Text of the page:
Sunday, July 19, 2009

Alfred A. Cohen (1829-1887) - Created First Railroad in Alameda & Edgar Cohen (1859-1939) - Photographer

Historian Dennis Evanosky at the Cohen gravesite [Photo by Michael Colbruno]

[Biography by Dennis Evanosky; reprinted from the August 11, 2008 Alameda Sun]

Look at a map of San Francisco's Tenderloin district between Leavenworth and Hyde streets and you'll find Cohen Place, named for Alfred Andrew Cohen. This gated alleyway's moniker might raise a question for most Alamedans. How did the man who built Fernside in their city have a street, humble as it is, named for him in San Francisco? The answer reveals what most Alamedans do not know about Cohen: he (and his money) wielded considerable influence in Gold Rush San Francisco.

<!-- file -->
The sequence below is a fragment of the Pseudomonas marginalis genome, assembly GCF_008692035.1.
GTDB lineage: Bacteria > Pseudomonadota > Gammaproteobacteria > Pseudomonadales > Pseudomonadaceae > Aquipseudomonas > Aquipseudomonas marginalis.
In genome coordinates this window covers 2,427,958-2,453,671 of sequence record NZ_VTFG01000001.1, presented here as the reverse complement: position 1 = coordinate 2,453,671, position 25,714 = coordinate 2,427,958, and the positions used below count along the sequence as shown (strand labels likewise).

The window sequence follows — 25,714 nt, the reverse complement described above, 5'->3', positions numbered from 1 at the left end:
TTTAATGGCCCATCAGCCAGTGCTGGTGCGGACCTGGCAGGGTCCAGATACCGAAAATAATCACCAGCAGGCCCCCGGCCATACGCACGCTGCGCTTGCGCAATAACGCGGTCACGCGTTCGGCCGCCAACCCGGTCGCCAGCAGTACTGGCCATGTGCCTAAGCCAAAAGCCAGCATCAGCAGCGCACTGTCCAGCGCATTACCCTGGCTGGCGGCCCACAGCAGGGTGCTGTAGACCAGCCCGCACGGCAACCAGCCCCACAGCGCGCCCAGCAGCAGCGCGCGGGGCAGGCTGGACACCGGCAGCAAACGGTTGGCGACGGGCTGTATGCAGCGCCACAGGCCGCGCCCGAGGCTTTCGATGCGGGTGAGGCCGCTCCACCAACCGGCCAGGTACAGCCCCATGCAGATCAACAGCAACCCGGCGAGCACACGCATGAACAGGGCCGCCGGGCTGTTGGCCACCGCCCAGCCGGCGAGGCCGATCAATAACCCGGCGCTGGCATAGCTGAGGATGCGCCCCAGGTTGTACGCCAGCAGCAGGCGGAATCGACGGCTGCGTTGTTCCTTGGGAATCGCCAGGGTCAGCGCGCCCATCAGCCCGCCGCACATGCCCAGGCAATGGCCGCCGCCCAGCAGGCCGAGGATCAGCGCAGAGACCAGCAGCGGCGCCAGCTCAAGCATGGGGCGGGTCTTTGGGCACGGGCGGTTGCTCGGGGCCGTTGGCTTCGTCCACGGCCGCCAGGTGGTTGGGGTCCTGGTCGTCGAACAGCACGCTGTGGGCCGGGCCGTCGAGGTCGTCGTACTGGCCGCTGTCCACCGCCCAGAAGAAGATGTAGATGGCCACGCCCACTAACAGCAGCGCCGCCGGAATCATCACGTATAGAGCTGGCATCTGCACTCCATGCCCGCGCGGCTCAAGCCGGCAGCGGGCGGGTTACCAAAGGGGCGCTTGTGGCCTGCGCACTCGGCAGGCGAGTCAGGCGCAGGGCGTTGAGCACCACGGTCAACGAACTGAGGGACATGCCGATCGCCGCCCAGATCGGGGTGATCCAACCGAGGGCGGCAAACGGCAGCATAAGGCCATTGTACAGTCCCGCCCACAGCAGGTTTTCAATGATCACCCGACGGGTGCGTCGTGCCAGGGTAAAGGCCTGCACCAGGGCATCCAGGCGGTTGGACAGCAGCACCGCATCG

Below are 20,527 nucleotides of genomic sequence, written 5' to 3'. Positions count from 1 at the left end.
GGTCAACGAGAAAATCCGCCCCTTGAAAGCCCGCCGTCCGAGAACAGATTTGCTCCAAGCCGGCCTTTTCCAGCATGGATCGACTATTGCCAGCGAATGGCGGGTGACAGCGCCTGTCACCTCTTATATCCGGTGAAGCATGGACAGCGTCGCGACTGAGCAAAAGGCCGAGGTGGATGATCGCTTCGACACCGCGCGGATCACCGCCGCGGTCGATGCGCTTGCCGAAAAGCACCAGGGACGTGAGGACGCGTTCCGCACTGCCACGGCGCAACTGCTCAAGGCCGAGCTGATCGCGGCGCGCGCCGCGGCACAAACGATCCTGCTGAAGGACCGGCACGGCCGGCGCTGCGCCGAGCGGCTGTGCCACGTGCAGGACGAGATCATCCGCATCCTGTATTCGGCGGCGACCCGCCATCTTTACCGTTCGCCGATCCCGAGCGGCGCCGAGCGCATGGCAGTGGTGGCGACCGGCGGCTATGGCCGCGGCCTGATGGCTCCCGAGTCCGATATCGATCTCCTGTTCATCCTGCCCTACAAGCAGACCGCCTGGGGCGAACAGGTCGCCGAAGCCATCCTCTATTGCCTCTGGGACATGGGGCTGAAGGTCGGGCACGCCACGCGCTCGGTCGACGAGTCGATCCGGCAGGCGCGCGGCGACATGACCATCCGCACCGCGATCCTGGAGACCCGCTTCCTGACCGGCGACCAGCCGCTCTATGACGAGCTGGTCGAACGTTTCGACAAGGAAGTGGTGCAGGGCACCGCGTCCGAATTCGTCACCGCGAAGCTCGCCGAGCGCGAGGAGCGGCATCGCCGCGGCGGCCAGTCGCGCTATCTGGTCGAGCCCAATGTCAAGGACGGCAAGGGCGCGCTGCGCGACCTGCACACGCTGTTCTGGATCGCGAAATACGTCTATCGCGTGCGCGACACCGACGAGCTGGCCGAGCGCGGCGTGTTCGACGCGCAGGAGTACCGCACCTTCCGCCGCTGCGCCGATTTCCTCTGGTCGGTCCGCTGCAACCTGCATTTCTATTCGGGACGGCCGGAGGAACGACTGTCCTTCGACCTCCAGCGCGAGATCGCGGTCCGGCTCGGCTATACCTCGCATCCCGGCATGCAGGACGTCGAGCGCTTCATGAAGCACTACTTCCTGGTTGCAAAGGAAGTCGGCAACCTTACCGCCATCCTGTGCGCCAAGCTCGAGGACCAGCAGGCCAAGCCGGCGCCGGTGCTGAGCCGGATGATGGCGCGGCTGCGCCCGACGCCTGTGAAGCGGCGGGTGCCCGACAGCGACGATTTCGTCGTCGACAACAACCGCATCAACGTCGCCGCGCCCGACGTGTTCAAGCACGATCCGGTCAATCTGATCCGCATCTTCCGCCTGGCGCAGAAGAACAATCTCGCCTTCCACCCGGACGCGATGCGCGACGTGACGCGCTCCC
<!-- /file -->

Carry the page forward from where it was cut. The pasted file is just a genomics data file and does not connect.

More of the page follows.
In the 1850s Cohen was a respected and trusted financier and banker. He rubbed elbows with — and on at least one occasion clashed with — another San Francisco banker, William Tecumseh Sherman. The respect and trust that some felt for Cohen vanished in 1855, however, when rumors spread that he played a major role in what his contemporaries called "Black Friday."

Alfred A. Cohen was born in London, England, on July 17, 1829, the son of a wealthy merchant. Stunning news reached the family just a month after Alfred's fourth birthday. On Aug. 28, 1833, King William IV had freed all the slaves in his kingdom. "Whereas divers Persons are holden in Slavery within divers of His Majesty's Colonies, it is just and expedient that all such Persons should be manumitted and set free," the decree read.